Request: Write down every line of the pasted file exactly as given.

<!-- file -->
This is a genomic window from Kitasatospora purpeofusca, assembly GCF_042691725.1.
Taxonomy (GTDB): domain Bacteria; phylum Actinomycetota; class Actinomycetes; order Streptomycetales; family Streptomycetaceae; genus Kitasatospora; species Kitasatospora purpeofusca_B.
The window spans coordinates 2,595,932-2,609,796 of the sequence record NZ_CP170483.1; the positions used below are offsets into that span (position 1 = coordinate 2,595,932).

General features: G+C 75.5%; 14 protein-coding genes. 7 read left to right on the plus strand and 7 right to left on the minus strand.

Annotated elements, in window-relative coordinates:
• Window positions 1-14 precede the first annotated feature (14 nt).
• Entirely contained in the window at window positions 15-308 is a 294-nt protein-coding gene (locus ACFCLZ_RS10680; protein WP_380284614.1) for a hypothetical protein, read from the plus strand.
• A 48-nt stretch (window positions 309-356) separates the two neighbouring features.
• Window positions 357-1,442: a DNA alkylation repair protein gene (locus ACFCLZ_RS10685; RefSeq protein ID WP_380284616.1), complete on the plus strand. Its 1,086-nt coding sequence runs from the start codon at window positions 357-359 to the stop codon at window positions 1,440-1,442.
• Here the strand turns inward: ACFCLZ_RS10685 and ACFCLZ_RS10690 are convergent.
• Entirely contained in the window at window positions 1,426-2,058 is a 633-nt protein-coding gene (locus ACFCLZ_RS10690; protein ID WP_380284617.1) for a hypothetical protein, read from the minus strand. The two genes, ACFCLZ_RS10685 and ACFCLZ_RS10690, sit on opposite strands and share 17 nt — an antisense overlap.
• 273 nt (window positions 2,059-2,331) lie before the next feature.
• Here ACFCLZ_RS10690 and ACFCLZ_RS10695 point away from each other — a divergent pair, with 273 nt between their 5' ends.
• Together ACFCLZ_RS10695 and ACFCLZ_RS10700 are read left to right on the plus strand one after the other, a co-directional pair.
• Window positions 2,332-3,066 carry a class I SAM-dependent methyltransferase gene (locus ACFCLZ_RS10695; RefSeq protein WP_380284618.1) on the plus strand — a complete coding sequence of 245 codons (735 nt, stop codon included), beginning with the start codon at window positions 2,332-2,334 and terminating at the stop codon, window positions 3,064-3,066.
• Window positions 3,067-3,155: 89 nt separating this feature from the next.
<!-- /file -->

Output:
This is a genomic window from Kitasatospora purpeofusca, assembly GCF_042691725.1.
Taxonomy (GTDB): domain Bacteria; phylum Actinomycetota; class Actinomycetes; order Streptomycetales; family Streptomycetaceae; genus Kitasatospora; species Kitasatospora purpeofusca_B.
The window spans coordinates 2,595,932-2,609,796 of the sequence record NZ_CP170483.1; the positions used below are offsets into that span (position 1 = coordinate 2,595,932).

General features: G+C 75.5%; 14 protein-coding genes. 7 read left to right on the plus strand and 7 right to left on the minus strand.

Annotated elements, in window-relative coordinates:
• Window positions 1-14 precede the first annotated feature (14 nt).
• Entirely contained in the window at window positions 15-308 is a 294-nt protein-coding gene (locus ACFCLZ_RS10680; protein WP_380284614.1) for a hypothetical protein, read from the plus strand.
• A 48-nt stretch (window positions 309-356) separates the two neighbouring features.
• Window positions 357-1,442: a DNA alkylation repair protein gene (locus ACFCLZ_RS10685; RefSeq protein ID WP_380284616.1), complete on the plus strand. Its 1,086-nt coding sequence runs from the start codon at window positions 357-359 to the stop codon at window positions 1,440-1,442.
• Here the strand turns inward: ACFCLZ_RS10685 and ACFCLZ_RS10690 are convergent.
• Entirely contained in the window at window positions 1,426-2,058 is a 633-nt protein-coding gene (locus ACFCLZ_RS10690; protein ID WP_380284617.1) for a hypothetical protein, read from the minus strand. The two genes, ACFCLZ_RS10685 and ACFCLZ_RS10690, sit on opposite strands and share 17 nt — an antisense overlap.
• 273 nt (window positions 2,059-2,331) lie before the next feature.
• Here ACFCLZ_RS10690 and ACFCLZ_RS10695 point away from each other — a divergent pair, with 273 nt between their 5' ends.
• Together ACFCLZ_RS10695 and ACFCLZ_RS10700 are read left to right on the plus strand one after the other, a co-directional pair.
• Window positions 2,332-3,066 carry a class I SAM-dependent methyltransferase gene (locus ACFCLZ_RS10695; RefSeq protein WP_380284618.1) on the plus strand — a complete coding sequence of 245 codons (735 nt, stop codon included), beginning with the start codon at window positions 2,332-2,334 and terminating at the stop codon, window positions 3,064-3,066.
• Window positions 3,067-3,155: 89 nt separating this feature from the next.